[. . .]

Researchers Tom Hatley and John Kappelman noted in 1980 that hominids have bunodont – low, with rounded cusps – back teeth that show much in common with bears and pigs. If you’ve watched these animals forage, you know they’ll eat just about anything: tubers, fruits, leafy materials and twigs, invertebrates, honey and vertebrate animals, whether scavenged or hunted. The percentage contribution of each food type to the diet will depend (you guessed it) on the energetic value of specific foods in specific habitats, at specific times of year. Evidence from the entirety of human evolution suggests that our ancestors, and even we as modern humans, are just as omnivorous.

Written by Randy McDonald

March 2, 2015 at 10:18 pm

[LINK] “Most HIV Infections Come From Undiagnosed or Untreated People: Study”

U.S. News and World Report is one news source of many sharing news of a recent study suggesting that the overwhelming majority of HIV transissions in the United States–nearly 92%–are a consequence of untreated people passing the virus on.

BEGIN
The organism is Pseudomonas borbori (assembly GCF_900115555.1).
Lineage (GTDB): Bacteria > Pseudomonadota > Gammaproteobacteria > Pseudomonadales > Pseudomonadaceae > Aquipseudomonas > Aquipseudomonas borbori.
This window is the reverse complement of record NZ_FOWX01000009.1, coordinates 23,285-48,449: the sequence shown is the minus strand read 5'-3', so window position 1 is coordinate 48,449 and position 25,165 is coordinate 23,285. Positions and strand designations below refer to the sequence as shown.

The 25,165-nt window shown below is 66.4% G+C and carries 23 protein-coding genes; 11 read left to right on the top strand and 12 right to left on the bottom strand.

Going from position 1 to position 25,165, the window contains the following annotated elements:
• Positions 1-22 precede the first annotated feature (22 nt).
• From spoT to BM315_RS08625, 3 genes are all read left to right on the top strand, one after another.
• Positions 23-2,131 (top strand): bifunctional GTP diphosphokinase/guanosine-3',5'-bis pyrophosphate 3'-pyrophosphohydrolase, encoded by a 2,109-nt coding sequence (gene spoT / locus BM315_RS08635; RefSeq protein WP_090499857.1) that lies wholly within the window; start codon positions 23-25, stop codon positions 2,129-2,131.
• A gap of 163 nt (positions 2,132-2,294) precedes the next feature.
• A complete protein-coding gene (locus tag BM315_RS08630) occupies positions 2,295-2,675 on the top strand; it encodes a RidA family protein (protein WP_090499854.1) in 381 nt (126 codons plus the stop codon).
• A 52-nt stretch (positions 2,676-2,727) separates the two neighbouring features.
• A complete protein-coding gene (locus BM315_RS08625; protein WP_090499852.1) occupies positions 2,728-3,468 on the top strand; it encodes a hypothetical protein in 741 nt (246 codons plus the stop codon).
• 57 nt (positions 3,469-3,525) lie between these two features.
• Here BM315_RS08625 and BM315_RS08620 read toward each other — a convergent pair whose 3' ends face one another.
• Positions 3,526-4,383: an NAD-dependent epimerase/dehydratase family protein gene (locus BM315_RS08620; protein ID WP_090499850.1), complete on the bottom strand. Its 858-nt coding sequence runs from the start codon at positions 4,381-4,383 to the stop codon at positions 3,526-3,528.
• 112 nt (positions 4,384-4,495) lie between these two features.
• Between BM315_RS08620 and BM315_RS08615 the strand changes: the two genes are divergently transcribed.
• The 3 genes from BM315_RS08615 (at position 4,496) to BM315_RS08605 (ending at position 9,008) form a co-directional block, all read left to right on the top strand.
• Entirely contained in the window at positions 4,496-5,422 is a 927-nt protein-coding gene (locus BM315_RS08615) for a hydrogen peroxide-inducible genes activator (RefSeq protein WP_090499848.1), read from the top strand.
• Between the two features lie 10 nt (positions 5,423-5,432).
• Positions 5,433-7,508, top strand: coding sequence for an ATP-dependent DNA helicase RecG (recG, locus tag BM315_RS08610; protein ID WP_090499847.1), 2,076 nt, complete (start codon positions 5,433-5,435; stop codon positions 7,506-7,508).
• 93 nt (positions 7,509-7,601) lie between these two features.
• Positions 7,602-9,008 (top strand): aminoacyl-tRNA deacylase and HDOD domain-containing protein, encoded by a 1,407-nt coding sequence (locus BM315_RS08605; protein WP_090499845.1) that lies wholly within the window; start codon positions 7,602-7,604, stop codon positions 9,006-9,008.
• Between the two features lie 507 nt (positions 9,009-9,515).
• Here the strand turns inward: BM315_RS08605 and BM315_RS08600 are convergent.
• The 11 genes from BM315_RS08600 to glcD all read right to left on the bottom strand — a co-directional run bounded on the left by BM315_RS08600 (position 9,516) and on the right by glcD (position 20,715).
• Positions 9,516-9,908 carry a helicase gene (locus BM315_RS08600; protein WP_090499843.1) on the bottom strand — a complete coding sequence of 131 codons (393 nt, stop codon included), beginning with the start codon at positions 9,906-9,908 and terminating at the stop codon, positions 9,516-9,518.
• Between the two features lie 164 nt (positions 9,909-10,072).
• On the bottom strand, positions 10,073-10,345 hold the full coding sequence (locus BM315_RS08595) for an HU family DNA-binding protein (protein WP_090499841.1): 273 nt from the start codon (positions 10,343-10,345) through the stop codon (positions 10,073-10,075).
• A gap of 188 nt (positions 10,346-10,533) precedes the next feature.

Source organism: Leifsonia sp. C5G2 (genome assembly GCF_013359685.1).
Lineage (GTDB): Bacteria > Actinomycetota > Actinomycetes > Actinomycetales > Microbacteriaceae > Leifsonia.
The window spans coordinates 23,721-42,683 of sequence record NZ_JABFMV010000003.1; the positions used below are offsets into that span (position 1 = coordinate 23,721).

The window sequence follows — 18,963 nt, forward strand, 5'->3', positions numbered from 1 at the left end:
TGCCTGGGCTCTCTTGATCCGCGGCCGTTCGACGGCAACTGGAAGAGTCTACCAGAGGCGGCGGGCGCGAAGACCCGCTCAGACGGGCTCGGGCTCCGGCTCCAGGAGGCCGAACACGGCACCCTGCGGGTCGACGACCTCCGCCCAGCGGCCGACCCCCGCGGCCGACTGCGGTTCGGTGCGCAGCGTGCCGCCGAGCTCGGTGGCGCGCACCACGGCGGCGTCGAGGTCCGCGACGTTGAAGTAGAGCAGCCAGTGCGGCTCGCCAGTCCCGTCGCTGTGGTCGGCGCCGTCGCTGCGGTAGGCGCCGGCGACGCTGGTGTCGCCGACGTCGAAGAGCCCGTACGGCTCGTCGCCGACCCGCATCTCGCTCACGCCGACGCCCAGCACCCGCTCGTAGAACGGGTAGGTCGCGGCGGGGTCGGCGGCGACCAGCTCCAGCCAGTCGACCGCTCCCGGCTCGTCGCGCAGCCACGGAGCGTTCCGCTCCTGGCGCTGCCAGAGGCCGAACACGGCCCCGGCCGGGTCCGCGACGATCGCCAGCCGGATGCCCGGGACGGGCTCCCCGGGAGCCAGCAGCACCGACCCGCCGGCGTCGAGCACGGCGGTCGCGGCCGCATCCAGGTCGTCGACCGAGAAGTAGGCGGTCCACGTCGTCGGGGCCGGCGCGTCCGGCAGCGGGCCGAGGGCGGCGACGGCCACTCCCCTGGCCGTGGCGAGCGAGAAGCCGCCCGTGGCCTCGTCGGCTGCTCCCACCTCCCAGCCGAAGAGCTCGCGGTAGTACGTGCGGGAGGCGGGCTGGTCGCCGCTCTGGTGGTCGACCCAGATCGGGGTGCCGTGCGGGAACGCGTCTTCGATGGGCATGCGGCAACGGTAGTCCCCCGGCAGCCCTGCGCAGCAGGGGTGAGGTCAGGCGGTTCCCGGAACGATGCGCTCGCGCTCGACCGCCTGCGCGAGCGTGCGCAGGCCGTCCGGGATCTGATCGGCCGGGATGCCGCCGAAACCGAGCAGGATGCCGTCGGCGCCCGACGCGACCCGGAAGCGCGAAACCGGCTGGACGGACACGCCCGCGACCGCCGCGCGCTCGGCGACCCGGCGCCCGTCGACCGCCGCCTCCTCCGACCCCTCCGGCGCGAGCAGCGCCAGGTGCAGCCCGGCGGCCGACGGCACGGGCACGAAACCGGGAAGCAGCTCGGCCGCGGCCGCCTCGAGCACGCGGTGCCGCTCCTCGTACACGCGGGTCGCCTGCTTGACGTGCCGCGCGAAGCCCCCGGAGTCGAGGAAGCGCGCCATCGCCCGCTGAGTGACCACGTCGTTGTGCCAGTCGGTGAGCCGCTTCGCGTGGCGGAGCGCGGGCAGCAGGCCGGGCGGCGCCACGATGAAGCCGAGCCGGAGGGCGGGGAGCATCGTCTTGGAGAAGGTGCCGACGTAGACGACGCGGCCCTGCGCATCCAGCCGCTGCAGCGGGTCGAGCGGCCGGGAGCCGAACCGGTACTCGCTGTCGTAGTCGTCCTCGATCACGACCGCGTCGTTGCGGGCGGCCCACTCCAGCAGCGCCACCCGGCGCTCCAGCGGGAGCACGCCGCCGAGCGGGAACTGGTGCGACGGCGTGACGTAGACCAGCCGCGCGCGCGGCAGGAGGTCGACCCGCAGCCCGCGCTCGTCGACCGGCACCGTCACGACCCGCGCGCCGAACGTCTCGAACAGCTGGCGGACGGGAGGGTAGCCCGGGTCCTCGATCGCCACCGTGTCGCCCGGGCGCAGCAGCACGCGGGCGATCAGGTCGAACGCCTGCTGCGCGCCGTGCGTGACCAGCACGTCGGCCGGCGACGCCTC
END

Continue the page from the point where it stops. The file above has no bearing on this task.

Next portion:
If an American becomes infected with HIV, chances are he or she contracted the virus from someone who didn’t know they were infected or wasn’t getting proper treatment.

That’s the message of a new U.S. study, which found that undiagnosed and untreated people with HIV may be responsible for more than nine out of 10 new infections.

The findings “highlight the community-wide prevention benefits of expanding HIV diagnosis and treatment in the United States,” a team led by Dr. Jacek Skarbinski, of the U.S. Centers for Disease Control and Prevention, wrote in the report.

Looking at 2009 data, Skarbinski’s team said that about 45,000 new cases of HIV were transmitted that year, adding to the total of more than 1.1 million Americans who were already living with HIV, the virus that causes AIDS.

Using national databases, the investigators estimated that more than 18 percent of that total remained undiagnosed, while another 45 percent were aware of their status but were not getting medical care.

Only about one-quarter of HIV-infected Americans had managed to get their viral status under control by using the current standard of care known as antiretroviral therapy, the researchers found. These drugs can lower an HIV patient’s viral load to undetectable levels.